I’ve chronicled the drop in church membership and how it is greatest among lower income Americans. Related to this must surely be income and housing patterns. As with all social change, one change feeds another.
A while back, I asked in a blog if it was possible to be middle class and live in a car. I wrote about people who do just that. Those middle class people in cars and vans call their experience a “movement.” In the April 24, 2017, The New Yorker is an article about them.
Those living permanently in cars and vans, “the movement”, like to refer to it in ideological terms. It is anti materialism and pro environmentalism. The real driving force, however, is economics. “We heard all these promises about what will happen after you go to college and get a degree…all that turned out to be … bullshit” said a young man who lives with his girlfriend in a van. Young people today have larger student loans and less home ownership than previous cohorts. Not paying rent is an attractive option.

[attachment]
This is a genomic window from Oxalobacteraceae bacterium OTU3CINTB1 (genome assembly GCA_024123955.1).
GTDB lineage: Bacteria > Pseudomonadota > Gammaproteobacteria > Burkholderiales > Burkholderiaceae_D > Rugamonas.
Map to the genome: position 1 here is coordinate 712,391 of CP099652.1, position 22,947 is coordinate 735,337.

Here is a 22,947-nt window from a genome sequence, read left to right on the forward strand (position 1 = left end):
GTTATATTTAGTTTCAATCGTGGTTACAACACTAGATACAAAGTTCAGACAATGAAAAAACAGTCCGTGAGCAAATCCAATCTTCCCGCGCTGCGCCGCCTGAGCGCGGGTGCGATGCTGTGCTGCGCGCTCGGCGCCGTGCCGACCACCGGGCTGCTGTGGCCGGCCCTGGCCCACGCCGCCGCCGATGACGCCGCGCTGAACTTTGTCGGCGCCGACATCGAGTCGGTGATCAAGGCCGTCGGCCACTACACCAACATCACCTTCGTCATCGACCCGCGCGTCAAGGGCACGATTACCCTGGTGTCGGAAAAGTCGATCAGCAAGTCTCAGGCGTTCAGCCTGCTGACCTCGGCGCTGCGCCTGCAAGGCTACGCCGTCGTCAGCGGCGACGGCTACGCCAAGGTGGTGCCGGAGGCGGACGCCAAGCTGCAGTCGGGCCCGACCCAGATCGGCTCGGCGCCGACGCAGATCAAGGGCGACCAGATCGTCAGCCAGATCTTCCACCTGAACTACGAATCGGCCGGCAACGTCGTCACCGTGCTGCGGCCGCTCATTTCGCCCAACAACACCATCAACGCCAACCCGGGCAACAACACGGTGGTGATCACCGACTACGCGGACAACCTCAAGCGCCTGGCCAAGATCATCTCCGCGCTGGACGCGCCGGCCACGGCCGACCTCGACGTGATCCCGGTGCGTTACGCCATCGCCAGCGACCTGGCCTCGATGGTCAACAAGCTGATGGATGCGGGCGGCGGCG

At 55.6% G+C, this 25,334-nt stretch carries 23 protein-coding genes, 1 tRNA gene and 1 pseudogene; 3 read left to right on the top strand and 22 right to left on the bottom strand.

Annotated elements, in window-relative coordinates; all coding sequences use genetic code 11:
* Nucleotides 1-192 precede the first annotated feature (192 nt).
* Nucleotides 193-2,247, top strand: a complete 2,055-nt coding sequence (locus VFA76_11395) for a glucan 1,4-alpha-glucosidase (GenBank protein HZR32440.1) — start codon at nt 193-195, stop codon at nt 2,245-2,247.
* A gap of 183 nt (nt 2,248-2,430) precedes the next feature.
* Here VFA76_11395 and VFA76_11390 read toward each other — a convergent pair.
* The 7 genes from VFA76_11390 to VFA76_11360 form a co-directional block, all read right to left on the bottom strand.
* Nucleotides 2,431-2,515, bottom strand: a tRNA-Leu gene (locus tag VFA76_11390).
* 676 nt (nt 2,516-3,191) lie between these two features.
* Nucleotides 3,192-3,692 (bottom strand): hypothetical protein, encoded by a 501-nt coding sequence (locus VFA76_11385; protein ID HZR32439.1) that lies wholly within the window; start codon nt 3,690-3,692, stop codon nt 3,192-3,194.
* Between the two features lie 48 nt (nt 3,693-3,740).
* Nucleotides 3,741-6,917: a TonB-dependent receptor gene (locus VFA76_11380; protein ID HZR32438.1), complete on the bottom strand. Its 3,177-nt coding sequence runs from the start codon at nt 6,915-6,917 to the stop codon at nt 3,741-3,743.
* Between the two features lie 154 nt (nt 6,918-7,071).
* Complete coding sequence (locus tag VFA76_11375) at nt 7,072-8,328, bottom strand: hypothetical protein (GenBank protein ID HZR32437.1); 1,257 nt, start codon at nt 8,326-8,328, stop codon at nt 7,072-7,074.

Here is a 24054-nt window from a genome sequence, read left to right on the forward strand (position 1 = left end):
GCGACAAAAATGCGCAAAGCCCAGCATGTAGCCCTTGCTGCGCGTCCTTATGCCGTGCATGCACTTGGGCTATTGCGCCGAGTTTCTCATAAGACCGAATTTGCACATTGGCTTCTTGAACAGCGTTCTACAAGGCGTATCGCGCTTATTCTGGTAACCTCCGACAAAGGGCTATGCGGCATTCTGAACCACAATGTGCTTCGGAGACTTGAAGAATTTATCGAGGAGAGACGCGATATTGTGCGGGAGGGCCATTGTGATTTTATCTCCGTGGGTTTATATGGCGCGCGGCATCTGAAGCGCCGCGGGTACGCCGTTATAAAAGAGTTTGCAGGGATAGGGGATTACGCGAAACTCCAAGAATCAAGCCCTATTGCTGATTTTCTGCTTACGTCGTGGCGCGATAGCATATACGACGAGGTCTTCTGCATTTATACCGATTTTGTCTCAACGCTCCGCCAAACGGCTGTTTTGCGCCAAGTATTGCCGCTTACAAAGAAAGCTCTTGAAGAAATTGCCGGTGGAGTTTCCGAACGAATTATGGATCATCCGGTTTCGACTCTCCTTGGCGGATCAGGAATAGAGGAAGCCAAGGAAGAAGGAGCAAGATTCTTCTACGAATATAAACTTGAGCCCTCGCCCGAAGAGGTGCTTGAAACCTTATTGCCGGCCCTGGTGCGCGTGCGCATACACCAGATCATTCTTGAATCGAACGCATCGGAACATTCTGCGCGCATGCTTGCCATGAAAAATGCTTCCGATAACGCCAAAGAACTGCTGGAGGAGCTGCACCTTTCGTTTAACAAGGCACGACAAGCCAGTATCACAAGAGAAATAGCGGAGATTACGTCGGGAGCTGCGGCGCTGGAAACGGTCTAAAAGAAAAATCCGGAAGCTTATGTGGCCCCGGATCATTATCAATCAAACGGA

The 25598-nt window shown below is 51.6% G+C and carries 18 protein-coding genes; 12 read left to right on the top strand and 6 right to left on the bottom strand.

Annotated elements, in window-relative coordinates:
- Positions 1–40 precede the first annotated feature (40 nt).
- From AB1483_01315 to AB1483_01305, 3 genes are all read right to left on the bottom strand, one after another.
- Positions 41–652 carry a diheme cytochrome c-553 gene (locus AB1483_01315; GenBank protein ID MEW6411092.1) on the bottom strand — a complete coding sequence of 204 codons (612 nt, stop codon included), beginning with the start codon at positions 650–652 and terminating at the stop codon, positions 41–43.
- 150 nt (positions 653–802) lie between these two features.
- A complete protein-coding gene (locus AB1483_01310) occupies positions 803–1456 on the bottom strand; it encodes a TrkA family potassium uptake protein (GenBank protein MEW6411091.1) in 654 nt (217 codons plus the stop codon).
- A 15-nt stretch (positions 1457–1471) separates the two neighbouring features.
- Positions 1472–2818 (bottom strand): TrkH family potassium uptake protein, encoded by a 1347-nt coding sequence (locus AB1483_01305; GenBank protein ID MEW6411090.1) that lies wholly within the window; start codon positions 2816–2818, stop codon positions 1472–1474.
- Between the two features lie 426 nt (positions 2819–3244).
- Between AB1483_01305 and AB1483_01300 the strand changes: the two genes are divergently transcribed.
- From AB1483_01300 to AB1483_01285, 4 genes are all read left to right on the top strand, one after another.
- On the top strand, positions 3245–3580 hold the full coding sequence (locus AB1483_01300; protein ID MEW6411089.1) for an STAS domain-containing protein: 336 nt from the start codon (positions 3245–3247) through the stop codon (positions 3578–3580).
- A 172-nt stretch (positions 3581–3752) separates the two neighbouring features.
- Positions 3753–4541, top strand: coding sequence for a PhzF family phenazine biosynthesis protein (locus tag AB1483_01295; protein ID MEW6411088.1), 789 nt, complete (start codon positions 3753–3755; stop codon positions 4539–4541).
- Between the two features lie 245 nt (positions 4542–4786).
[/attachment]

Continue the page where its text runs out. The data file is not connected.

The internet made it possible to advertise and sell things while living in a van. The couple in the link have a million subscribers to their network. They get paid to use and endorse products. There are hundreds of van dwelling posts of YouTube everyday.
Thomas Wolf’s 1940 novel, You Can’t Go Home Again, is a powerful title when your home is a van. Finding one’s way back to church appears to be just as difficult.